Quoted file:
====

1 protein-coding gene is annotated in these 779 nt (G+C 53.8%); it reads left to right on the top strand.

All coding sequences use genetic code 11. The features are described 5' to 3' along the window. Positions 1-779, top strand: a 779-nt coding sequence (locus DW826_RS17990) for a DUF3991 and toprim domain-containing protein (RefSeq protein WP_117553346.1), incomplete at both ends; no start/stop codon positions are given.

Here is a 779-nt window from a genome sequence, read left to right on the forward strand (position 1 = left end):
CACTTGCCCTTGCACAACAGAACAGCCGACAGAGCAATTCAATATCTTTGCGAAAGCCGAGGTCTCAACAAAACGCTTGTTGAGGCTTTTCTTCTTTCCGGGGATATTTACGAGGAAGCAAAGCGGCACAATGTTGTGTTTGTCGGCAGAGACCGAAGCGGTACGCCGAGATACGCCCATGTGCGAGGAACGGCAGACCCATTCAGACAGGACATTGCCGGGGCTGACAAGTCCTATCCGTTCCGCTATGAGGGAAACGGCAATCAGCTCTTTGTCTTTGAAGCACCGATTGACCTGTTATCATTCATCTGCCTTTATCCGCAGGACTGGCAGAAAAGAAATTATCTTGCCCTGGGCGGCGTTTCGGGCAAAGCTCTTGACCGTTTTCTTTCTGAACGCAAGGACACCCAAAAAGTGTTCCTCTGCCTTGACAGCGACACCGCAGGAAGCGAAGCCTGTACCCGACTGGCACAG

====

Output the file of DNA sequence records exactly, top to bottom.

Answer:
1 protein-coding gene is annotated in these 779 nt (G+C 53.8%); it reads left to right on the top strand.

All coding sequences use genetic code 11. The features are described 5' to 3' along the window. Positions 1-779, top strand: a 779-nt coding sequence (locus DW826_RS17990) for a DUF3991 and toprim domain-containing protein (RefSeq protein WP_117553346.1), incomplete at both ends; no start/stop codon positions are given.

Here is a 779-nt window from a genome sequence, read left to right on the forward strand (position 1 = left end):
CACTTGCCCTTGCACAACAGAACAGCCGACAGAGCAATTCAATATCTTTGCGAAAGCCGAGGTCTCAACAAAACGCTTGTTGAGGCTTTTCTTCTTTCCGGGGATATTTACGAGGAAGCAAAGCGGCACAATGTTGTGTTTGTCGGCAGAGACCGAAGCGGTACGCCGAGATACGCCCATGTGCGAGGAACGGCAGACCCATTCAGACAGGACATTGCCGGGGCTGACAAGTCCTATCCGTTCCGCTATGAGGGAAACGGCAATCAGCTCTTTGTCTTTGAAGCACCGATTGACCTGTTATCATTCATCTGCCTTTATCCGCAGGACTGGCAGAAAAGAAATTATCTTGCCCTGGGCGGCGTTTCGGGCAAAGCTCTTGACCGTTTTCTTTCTGAACGCAAGGACACCCAAAAAGTGTTCCTCTGCCTTGACAGCGACACCGCAGGAAGCGAAGCCTGTACCCGACTGGCACAG